Insurer IAG created a “buddy system” that paired technology staff with people in its business divisions to help understand some of the problems created by COVID and how IT might assist.
Executive general manager of enterprise service in IAG’s technology division, David Earls, told SAP’s Accelerated virtual event he viewed the buddy system as “the standout” initiative that IAG had pursued during COVID.
IAG has a few initiatives to choose from here, including a ‘tech drive-thru’ to help staff pick up work-from-home setups, and one-off $400 payments.
Earls said the buddy system saw “everybody in [IAG] Technology sign up to ‘buddy’ with a colleague in one of our business divisions to help smooth their transition to home.”
Buddies were members of Technology “who clearly had basic skills that would help understand the problems that were being faced, and also help to get them fixed for those individuals.”
“I found that we built great relationships across the business, across our teams, and we got a better understanding of the problems that our users were having when we did that move,” Earls said.
“I would call out the buddy system as being probably one of my highlights [in IAG’s response].
“It goes to the heart of the culture at IAG where we really are about making the world a safer place and helping each other.”
Earls said the cultural piece formed the backdrop of every decision - and direction - taken by the Technology team at IAG.
Earls’ own specific area, enterprise service, is a group function that delivers “efficient, secure and standardised [IT] services across our divisions and geographies.”
“It includes the management and transformation of our people and finance systems to support a data-driven business with increasingly real-time information to inform better decision making for our business and for our customers,” he said.
“It [also] includes our tech support for our colleague experience, enabling them to be ready for anything, [and] our underlying infrastructure and transition to software-defined and cloud-based services.”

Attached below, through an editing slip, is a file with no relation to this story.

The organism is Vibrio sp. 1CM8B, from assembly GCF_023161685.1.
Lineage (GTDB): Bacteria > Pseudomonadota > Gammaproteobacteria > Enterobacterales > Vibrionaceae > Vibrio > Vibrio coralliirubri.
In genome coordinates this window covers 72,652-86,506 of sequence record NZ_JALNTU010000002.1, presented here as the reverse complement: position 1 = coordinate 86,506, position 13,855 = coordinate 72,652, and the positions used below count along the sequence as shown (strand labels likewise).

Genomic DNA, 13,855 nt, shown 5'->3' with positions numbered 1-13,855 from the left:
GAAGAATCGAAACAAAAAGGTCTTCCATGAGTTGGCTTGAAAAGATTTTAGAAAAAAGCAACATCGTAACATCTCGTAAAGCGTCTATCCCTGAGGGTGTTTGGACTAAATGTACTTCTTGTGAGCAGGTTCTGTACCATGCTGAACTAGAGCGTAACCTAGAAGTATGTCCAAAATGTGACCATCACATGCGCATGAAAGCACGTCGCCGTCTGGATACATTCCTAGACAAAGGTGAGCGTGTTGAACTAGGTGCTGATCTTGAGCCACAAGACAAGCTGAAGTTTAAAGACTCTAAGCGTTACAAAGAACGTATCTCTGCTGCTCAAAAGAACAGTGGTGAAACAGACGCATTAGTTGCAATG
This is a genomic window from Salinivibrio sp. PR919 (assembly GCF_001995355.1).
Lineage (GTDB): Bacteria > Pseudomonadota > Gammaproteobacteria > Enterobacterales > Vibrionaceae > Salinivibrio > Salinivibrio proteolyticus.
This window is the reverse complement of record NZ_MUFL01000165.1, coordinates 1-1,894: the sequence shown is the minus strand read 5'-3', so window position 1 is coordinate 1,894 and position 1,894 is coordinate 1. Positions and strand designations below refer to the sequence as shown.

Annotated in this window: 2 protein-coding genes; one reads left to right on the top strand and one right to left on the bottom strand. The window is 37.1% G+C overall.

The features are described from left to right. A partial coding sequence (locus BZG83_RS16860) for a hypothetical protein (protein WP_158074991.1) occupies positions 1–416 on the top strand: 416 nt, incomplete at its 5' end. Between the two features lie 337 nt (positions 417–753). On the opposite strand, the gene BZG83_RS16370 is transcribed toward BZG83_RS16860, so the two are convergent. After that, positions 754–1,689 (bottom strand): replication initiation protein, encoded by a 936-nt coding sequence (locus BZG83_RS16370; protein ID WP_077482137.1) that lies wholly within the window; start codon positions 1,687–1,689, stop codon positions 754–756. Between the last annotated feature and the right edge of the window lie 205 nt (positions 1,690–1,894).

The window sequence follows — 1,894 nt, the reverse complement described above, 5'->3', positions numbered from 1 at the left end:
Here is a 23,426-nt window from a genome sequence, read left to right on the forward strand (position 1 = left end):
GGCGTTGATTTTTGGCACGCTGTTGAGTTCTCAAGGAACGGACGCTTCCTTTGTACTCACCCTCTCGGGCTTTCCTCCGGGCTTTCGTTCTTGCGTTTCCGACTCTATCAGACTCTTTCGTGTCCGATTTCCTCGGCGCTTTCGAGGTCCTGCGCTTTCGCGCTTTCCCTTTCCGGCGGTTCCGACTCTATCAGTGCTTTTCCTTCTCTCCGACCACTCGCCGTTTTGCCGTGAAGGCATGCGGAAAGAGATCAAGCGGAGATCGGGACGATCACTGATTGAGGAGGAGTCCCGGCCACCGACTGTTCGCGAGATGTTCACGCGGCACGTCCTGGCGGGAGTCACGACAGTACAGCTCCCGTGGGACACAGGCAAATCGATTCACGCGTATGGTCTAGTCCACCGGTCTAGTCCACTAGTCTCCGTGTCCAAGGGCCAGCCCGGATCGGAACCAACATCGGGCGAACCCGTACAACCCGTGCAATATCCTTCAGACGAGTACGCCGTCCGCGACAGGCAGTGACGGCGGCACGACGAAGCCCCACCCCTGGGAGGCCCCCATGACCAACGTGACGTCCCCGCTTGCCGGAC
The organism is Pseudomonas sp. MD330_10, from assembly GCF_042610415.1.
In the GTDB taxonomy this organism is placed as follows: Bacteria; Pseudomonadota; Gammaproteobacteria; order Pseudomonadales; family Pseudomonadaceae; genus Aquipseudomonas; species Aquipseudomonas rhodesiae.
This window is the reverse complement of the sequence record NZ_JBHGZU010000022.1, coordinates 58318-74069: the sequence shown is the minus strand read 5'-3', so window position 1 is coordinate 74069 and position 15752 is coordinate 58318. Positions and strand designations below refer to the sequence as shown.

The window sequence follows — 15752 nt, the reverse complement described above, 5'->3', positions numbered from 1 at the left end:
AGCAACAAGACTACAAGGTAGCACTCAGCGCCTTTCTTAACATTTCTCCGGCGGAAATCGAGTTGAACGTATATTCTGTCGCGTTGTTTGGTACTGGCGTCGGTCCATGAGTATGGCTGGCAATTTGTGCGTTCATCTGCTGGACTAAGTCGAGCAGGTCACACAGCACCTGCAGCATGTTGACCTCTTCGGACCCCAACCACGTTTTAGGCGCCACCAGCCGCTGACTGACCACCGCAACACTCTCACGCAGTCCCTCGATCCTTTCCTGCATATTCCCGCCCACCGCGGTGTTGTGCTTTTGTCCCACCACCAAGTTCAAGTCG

Earls noted that COVID was simply the latest in a long line of issues that IAG had to deal with over the past year, including the 2019/20 measles outbreak in New Zealand, Australia’s bushfires, and floods and hail storms.
All of these events “had a massive impact on our business and our ability to react and support our customers in their moment of need,” he said.
For IAG, that meant the company was already building 'ready for anything' capabilities for staff.
“We believe we've been on this journey for over two years now,” Earls said.
“We already had a backlog of things we wanted to investigate further because we were already on this journey.
“So [COVID] was really an acceleration of that backlog to deliver the extra things that would make this easier and better for our employees and a more engaging experience.”
Earls said that the work this year is mostly focused around improving employees’ ability to work from anywhere.
“We've been doing a lot of work this year to ensure that our digital workplace is ready and enabled for anybody to work from anywhere, to have enhanced communication and collaboration from anywhere, and to be able to engage our customers from anywhere,” he said.
“Pre-COVID, our business already made major steps to embrace flexible working and more remote working for our employees. That was a conscious decision by our businesses at every level, because we wanted our people to give their best to IAG when they were able to give their best.
“Thirty (30) percent of our staff were predominantly working from home pre-COVID. We had already created the patterns and the designs that allow us to securely allow people to work from home in a good manner, allowing them to be highly productive, and to communicate and collaborate efficiently with their teams and other teams across the organisation and with their customers.
“COVID clearly was the next step because we've gone from 30 percent to high 90s percent working from home on a permanent basis, not on a predominant basis.”